If a kitchen galley is to be designed in one of the ways illustrated above, you should go for a wall length (or 12 feet at the minimum) to make the sink and cooktop be put in a way that allows enough between the items. You can also choose the option with cabinets or drawers below the range, which is required for drawers to ensure room for all the major appliances.
The last but not least, 12 feet of space allows enough room for the entities on the opposite line, which is the fridge, pantry storage, and oven housing, for instance. Such a composition ensures abundant storage space, which will help you maintain the neatness of the room and keep your countertops decluttered.
Break up the lines
For asymmetrical units, you may want to embrace the one side of your kitchen with tall and base units along one wall. It’s advisable to place three tall cabinets at one end of the kitchen and three base entities a the other. Above the base units, many homeowners prefer installing floating shelves, a window or wall units above the base ones. On the opposite side, wall units, a window or even a plain wall will be welcome.
Such schemes work exceptionally well with narrow kitchens, as the space would feel too enclosed, but for a tall bank of units.
Don’t neglect your galley’s corridor
Galley kitchens usually come in two ways, one of which involves the far end leading to another room or the outdoors, and the latter has the galley closed off at one end.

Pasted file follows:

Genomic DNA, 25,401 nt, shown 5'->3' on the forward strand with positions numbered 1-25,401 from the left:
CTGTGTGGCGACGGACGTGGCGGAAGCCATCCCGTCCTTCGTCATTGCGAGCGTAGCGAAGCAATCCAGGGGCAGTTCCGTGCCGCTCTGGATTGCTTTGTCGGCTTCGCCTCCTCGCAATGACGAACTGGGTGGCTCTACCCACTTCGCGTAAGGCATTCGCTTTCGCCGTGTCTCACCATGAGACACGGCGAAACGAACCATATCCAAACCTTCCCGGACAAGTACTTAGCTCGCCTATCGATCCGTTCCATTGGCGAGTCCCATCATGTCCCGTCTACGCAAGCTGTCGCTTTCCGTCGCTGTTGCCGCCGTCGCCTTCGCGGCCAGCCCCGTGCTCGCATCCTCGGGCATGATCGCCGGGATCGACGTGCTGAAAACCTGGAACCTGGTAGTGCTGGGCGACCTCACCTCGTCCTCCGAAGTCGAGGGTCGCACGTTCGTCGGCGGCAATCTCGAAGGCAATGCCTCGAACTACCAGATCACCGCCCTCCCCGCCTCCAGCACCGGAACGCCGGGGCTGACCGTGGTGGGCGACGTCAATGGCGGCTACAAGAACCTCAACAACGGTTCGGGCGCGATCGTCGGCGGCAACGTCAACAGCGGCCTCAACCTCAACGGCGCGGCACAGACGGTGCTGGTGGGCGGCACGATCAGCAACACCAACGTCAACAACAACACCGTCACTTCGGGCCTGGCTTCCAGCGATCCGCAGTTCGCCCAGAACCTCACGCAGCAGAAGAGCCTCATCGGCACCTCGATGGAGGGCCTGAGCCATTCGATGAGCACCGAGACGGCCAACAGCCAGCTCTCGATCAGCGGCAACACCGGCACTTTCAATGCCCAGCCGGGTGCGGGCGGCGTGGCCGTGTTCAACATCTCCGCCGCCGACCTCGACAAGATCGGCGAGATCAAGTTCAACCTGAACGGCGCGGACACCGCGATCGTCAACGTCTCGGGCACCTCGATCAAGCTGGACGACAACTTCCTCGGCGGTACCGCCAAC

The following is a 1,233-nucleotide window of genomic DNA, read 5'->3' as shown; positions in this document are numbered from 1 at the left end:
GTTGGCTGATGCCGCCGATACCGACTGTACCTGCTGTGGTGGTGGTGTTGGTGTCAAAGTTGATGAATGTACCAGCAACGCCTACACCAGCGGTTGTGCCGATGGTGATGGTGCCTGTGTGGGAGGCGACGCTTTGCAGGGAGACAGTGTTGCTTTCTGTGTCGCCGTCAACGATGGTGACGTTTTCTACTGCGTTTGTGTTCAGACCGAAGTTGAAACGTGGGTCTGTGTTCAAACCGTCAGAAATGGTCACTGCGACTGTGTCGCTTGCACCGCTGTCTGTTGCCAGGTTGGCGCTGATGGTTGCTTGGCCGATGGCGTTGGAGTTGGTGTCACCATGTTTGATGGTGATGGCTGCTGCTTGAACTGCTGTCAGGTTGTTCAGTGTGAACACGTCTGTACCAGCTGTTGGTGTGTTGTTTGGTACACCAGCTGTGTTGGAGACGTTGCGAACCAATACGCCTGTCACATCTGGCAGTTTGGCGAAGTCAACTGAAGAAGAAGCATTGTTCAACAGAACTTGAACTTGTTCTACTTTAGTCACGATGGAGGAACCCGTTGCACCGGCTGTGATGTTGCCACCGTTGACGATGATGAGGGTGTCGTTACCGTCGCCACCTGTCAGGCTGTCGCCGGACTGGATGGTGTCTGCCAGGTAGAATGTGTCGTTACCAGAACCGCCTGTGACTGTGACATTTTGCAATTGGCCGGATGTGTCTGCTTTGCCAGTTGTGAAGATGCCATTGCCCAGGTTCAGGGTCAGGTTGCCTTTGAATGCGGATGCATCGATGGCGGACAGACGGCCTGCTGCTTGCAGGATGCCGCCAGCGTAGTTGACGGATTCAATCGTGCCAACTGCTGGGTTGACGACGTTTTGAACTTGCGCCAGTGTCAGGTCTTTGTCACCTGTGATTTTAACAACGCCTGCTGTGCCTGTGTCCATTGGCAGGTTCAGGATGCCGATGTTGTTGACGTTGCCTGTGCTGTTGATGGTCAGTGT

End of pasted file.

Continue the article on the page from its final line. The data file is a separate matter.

If you have a big family living in your house, you will experience a lot of traffic in the area near the kitchen and, believe me, you don’t want your children to be running around the room when you’re holding a chef’s knife in your hand.
In order to avoid such a situation, it’s best to design your kitchen layout in a way that will entail installing the sink and cooktop on one run. This will help you focus the appliances in one area, without worrying about turning to the opposing line with dangerous utensils in your grip.
Make use of the closed-off wall
A galley kitchen that has one end closed off is definitely a safer layout, as there is only one entrance, so the cook is provided with the greater awareness of the traffic within the area. However, there is one certain flaw that haunts the owners of a closed-off galley kitchen, which is the closed-off wall. You can install a window here, to let the natural light in or you may very wall paint it with a chalkboard paint. Moreover, open shelving and an appealing painting also come in handy. One of the less common, yet still practical, solution is to place a mirror on the wall. Not only will it make the room appear more spacious (an exemplary way to bolster the size of a small kitchen), but you will also be able to see the smile on your face, which indicates how awesome a cook you are.